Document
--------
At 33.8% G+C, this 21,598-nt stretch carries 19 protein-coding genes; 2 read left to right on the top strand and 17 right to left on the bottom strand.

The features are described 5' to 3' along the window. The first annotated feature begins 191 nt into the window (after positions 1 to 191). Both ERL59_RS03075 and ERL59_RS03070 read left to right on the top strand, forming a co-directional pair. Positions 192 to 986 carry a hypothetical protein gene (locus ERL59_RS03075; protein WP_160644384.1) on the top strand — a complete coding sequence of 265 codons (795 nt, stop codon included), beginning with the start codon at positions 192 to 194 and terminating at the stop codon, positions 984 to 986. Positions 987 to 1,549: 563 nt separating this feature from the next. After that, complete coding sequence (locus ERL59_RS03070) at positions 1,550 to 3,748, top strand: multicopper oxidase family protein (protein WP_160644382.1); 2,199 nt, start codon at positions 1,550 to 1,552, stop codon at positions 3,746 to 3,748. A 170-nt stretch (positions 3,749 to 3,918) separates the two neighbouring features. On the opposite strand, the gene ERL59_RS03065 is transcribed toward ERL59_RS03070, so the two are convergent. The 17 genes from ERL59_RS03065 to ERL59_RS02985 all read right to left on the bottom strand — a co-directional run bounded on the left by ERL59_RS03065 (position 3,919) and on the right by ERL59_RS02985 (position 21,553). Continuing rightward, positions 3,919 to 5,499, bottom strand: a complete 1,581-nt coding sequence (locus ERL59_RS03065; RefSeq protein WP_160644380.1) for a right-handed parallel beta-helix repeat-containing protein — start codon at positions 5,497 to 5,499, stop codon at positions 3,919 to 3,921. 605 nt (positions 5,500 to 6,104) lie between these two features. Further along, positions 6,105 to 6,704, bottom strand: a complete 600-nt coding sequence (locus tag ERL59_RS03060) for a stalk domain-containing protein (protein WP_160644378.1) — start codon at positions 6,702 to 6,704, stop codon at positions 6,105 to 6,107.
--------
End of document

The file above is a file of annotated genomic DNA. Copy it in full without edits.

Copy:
At 33.8% G+C, this 21,598-nt stretch carries 19 protein-coding genes; 2 read left to right on the top strand and 17 right to left on the bottom strand.

The features are described 5' to 3' along the window. The first annotated feature begins 191 nt into the window (after positions 1 to 191). Both ERL59_RS03075 and ERL59_RS03070 read left to right on the top strand, forming a co-directional pair. Positions 192 to 986 carry a hypothetical protein gene (locus ERL59_RS03075; protein WP_160644384.1) on the top strand — a complete coding sequence of 265 codons (795 nt, stop codon included), beginning with the start codon at positions 192 to 194 and terminating at the stop codon, positions 984 to 986. Positions 987 to 1,549: 563 nt separating this feature from the next. After that, complete coding sequence (locus ERL59_RS03070) at positions 1,550 to 3,748, top strand: multicopper oxidase family protein (protein WP_160644382.1); 2,199 nt, start codon at positions 1,550 to 1,552, stop codon at positions 3,746 to 3,748. A 170-nt stretch (positions 3,749 to 3,918) separates the two neighbouring features. On the opposite strand, the gene ERL59_RS03065 is transcribed toward ERL59_RS03070, so the two are convergent. The 17 genes from ERL59_RS03065 to ERL59_RS02985 all read right to left on the bottom strand — a co-directional run bounded on the left by ERL59_RS03065 (position 3,919) and on the right by ERL59_RS02985 (position 21,553). Continuing rightward, positions 3,919 to 5,499, bottom strand: a complete 1,581-nt coding sequence (locus ERL59_RS03065; RefSeq protein WP_160644380.1) for a right-handed parallel beta-helix repeat-containing protein — start codon at positions 5,497 to 5,499, stop codon at positions 3,919 to 3,921. 605 nt (positions 5,500 to 6,104) lie between these two features. Further along, positions 6,105 to 6,704, bottom strand: a complete 600-nt coding sequence (locus tag ERL59_RS03060) for a stalk domain-containing protein (protein WP_160644378.1) — start codon at positions 6,702 to 6,704, stop codon at positions 6,105 to 6,107.